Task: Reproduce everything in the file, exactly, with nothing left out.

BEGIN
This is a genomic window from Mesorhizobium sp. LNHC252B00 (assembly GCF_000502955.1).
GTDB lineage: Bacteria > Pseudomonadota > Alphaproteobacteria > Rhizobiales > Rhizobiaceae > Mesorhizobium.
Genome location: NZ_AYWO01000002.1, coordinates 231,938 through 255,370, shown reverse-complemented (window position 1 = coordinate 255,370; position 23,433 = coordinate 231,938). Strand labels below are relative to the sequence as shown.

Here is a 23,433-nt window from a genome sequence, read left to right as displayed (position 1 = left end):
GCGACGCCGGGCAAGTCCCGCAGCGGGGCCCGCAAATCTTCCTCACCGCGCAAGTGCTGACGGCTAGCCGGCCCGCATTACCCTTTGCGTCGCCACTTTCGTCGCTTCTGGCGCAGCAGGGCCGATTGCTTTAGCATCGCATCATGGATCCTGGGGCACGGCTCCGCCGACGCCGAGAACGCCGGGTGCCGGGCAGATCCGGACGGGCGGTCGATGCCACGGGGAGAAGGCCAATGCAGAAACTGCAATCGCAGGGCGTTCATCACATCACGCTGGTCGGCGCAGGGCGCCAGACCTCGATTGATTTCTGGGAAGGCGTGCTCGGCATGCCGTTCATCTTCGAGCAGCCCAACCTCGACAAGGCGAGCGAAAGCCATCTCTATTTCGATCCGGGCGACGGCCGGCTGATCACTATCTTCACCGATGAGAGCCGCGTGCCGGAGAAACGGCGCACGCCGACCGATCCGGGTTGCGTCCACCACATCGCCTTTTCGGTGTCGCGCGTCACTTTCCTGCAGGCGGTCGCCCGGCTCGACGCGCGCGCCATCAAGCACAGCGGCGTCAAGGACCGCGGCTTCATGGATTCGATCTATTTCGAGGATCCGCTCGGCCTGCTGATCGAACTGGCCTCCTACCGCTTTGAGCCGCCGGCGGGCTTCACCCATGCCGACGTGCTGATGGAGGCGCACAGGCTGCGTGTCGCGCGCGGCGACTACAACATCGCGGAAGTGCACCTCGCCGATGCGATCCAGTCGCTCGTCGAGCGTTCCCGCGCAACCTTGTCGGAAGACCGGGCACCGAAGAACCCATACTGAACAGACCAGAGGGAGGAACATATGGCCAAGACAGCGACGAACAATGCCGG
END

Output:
This is a genomic window from Mesorhizobium sp. LNHC252B00 (assembly GCF_000502955.1).
GTDB lineage: Bacteria > Pseudomonadota > Alphaproteobacteria > Rhizobiales > Rhizobiaceae > Mesorhizobium.
Genome location: NZ_AYWO01000002.1, coordinates 231,938 through 255,370, shown reverse-complemented (window position 1 = coordinate 255,370; position 23,433 = coordinate 231,938). Strand labels below are relative to the sequence as shown.

Here is a 23,433-nt window from a genome sequence, read left to right as displayed (position 1 = left end):
GCGACGCCGGGCAAGTCCCGCAGCGGGGCCCGCAAATCTTCCTCACCGCGCAAGTGCTGACGGCTAGCCGGCCCGCATTACCCTTTGCGTCGCCACTTTCGTCGCTTCTGGCGCAGCAGGGCCGATTGCTTTAGCATCGCATCATGGATCCTGGGGCACGGCTCCGCCGACGCCGAGAACGCCGGGTGCCGGGCAGATCCGGACGGGCGGTCGATGCCACGGGGAGAAGGCCAATGCAGAAACTGCAATCGCAGGGCGTTCATCACATCACGCTGGTCGGCGCAGGGCGCCAGACCTCGATTGATTTCTGGGAAGGCGTGCTCGGCATGCCGTTCATCTTCGAGCAGCCCAACCTCGACAAGGCGAGCGAAAGCCATCTCTATTTCGATCCGGGCGACGGCCGGCTGATCACTATCTTCACCGATGAGAGCCGCGTGCCGGAGAAACGGCGCACGCCGACCGATCCGGGTTGCGTCCACCACATCGCCTTTTCGGTGTCGCGCGTCACTTTCCTGCAGGCGGTCGCCCGGCTCGACGCGCGCGCCATCAAGCACAGCGGCGTCAAGGACCGCGGCTTCATGGATTCGATCTATTTCGAGGATCCGCTCGGCCTGCTGATCGAACTGGCCTCCTACCGCTTTGAGCCGCCGGCGGGCTTCACCCATGCCGACGTGCTGATGGAGGCGCACAGGCTGCGTGTCGCGCGCGGCGACTACAACATCGCGGAAGTGCACCTCGCCGATGCGATCCAGTCGCTCGTCGAGCGTTCCCGCGCAACCTTGTCGGAAGACCGGGCACCGAAGAACCCATACTGAACAGACCAGAGGGAGGAACATATGGCCAAGACAGCGACGAACAATGCCGG